The nature of argument

One of the key demands made of a democratic community is that it must be capable of critical argument. Nobody can be sure that an idea, or a policy, or a proposal has merit until it has been properly tested in debate. However, as Monty Python pointed out (or not) some time ago, conducting an argument is not the same thing as hurling abuse. And yet that increasingly is what it has become, at any rate in certain political quarters.

Right now I am visiting the United States. It is an interesting time to do so, as we are just into the Republican Party Convention. Perhaps unwisely, I spent a little time this evening watching the proceedings on television, and the sum of the speeches, interjections, interviews and commentary was simple enough: Hillary Clinton is a crooked liar. That’s all you need to know, and let’s not assess the evidence too much, it confuses the message.

But before those who dislike the Republican Party and maybe feel superior to the United States get into their stride, the last few days have seen bucketloads of abuse thrown around in Britain also, a good bit of it at the Conservative Party; in fact, there is a popular hashtag on Twitter that reads #Toryscum. I am not an apologist for the Tory Party, but I cannot help noticing that all too often its detractors detract less with reason and more with vilification.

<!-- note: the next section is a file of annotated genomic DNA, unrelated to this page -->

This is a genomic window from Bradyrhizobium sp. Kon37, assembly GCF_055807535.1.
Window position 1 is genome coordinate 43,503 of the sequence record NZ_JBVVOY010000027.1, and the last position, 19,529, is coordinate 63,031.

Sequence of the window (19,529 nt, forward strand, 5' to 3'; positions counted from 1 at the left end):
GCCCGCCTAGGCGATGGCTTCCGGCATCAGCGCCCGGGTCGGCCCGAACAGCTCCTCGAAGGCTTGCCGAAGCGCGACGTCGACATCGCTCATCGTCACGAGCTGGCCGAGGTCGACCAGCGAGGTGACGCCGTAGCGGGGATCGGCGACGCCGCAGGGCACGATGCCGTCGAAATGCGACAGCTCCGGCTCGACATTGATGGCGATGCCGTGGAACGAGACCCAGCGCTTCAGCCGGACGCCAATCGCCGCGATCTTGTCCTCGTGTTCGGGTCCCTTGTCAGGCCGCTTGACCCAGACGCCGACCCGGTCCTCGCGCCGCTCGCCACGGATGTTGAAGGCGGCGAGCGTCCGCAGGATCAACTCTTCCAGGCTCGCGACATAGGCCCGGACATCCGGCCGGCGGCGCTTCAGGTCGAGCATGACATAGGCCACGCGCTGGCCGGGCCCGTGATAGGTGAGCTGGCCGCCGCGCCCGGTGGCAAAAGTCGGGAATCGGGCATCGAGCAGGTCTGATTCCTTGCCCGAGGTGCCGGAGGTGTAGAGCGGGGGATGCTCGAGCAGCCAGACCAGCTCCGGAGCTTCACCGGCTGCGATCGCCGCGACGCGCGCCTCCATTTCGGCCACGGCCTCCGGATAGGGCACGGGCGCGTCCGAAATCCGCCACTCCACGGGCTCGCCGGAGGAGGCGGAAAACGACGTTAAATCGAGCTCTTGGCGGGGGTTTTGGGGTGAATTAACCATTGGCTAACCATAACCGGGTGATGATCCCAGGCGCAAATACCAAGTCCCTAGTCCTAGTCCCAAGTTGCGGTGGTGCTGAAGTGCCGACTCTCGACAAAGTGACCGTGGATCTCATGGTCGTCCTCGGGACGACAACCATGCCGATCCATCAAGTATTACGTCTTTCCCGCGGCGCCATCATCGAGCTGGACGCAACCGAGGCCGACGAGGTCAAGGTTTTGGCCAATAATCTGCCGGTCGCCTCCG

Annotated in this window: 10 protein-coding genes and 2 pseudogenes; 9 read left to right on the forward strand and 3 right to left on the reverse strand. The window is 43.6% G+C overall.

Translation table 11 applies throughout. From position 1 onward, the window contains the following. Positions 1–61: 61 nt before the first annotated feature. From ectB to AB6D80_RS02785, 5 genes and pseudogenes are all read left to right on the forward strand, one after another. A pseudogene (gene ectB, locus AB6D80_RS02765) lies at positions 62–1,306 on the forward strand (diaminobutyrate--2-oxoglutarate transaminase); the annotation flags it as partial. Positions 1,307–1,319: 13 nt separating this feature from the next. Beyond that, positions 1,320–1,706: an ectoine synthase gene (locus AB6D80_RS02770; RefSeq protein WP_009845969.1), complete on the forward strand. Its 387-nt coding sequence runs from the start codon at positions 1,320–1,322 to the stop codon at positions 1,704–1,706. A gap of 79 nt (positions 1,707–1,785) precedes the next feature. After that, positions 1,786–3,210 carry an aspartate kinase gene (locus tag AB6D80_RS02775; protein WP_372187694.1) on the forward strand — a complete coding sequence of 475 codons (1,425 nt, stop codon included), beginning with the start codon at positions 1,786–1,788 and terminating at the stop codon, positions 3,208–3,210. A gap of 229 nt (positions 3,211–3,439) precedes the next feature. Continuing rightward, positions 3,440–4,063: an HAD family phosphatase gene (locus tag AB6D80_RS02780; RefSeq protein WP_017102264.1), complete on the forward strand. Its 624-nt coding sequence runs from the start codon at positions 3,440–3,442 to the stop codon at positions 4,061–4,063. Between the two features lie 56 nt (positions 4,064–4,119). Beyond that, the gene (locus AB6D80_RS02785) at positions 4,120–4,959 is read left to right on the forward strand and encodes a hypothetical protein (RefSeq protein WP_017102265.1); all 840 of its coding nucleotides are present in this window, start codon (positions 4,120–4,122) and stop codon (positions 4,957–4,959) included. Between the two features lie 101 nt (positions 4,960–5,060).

Political debate is becoming increasingly coarse, and all too often those conducting it seem to assume that they will fare best if they succeed in attacking the bona fides of their opponents rather than the merits of their opponents’ arguments. The result of this is popular cynicism, which in turn corrodes democratic processes.argument

Of course there are some politicians who deserve censorious denunciation. But not all of them do, and not even all in a particular party with which you or I might disagree. Real argument is more intellectually laudable than personal abuse. In fact, abusive anger is never attractive and rarely appropriate, in whatever setting we might be tempted to apply it.

I’ll probably go back to watching the GOP tomorrow. I have asked my family to prod me if I mutter anything abusive.

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4 Comments on “The nature of argument”

  1. Vincent Says:

    There’s a presupposition on your part that people are/should/do listen to argument.
    So lets take the USA for the moment. What is it the biggest thing that’s pissing people off. I feel it that they feel socially unsafe. All the past certainties have been removed taking them back to a 19th century level of instability. And like back then a small cohort are well off and protected by the system.
    And that’s what you’ve got to get too. People will only listen to argument if they feel the argument connects.
    Take the instance of Obama’s medical care. Why didn’t that fly. For something so simple that should’ve been a no brainer to explain, I with a Instrument from the NUI on the wall still don’t know how the hell it works.